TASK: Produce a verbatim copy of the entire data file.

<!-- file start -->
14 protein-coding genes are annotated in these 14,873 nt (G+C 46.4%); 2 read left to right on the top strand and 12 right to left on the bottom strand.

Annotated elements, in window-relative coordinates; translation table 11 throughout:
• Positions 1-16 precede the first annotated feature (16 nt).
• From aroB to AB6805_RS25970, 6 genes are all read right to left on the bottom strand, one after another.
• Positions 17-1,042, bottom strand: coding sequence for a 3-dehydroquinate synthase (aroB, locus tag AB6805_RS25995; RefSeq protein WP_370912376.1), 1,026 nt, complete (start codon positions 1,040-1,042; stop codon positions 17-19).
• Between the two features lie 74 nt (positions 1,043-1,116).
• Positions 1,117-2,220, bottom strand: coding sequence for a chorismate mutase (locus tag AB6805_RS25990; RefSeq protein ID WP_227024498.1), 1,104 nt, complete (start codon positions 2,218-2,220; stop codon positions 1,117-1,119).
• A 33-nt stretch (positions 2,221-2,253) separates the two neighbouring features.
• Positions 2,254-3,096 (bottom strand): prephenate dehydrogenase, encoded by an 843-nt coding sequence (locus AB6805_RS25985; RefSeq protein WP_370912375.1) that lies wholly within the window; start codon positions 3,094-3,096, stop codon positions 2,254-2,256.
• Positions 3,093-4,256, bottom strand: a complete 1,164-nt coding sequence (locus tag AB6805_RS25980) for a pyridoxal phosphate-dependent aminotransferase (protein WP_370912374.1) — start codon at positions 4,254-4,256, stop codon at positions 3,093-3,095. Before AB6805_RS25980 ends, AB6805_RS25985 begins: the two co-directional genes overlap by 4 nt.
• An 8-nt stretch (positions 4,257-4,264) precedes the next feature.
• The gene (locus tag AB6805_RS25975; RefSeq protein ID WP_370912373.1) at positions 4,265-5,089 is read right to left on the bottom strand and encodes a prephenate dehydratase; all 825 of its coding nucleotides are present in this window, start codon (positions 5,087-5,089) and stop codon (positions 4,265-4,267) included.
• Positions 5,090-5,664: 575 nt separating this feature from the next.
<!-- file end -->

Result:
14 protein-coding genes are annotated in these 14,873 nt (G+C 46.4%); 2 read left to right on the top strand and 12 right to left on the bottom strand.

Annotated elements, in window-relative coordinates; translation table 11 throughout:
• Positions 1-16 precede the first annotated feature (16 nt).
• From aroB to AB6805_RS25970, 6 genes are all read right to left on the bottom strand, one after another.
• Positions 17-1,042, bottom strand: coding sequence for a 3-dehydroquinate synthase (aroB, locus tag AB6805_RS25995; RefSeq protein WP_370912376.1), 1,026 nt, complete (start codon positions 1,040-1,042; stop codon positions 17-19).
• Between the two features lie 74 nt (positions 1,043-1,116).
• Positions 1,117-2,220, bottom strand: coding sequence for a chorismate mutase (locus tag AB6805_RS25990; RefSeq protein ID WP_227024498.1), 1,104 nt, complete (start codon positions 2,218-2,220; stop codon positions 1,117-1,119).
• A 33-nt stretch (positions 2,221-2,253) separates the two neighbouring features.
• Positions 2,254-3,096 (bottom strand): prephenate dehydrogenase, encoded by an 843-nt coding sequence (locus AB6805_RS25985; RefSeq protein WP_370912375.1) that lies wholly within the window; start codon positions 3,094-3,096, stop codon positions 2,254-2,256.
• Positions 3,093-4,256, bottom strand: a complete 1,164-nt coding sequence (locus tag AB6805_RS25980) for a pyridoxal phosphate-dependent aminotransferase (protein WP_370912374.1) — start codon at positions 4,254-4,256, stop codon at positions 3,093-3,095. Before AB6805_RS25980 ends, AB6805_RS25985 begins: the two co-directional genes overlap by 4 nt.
• An 8-nt stretch (positions 4,257-4,264) precedes the next feature.
• The gene (locus tag AB6805_RS25975; RefSeq protein ID WP_370912373.1) at positions 4,265-5,089 is read right to left on the bottom strand and encodes a prephenate dehydratase; all 825 of its coding nucleotides are present in this window, start codon (positions 5,087-5,089) and stop codon (positions 4,265-4,267) included.
• Positions 5,090-5,664: 575 nt separating this feature from the next.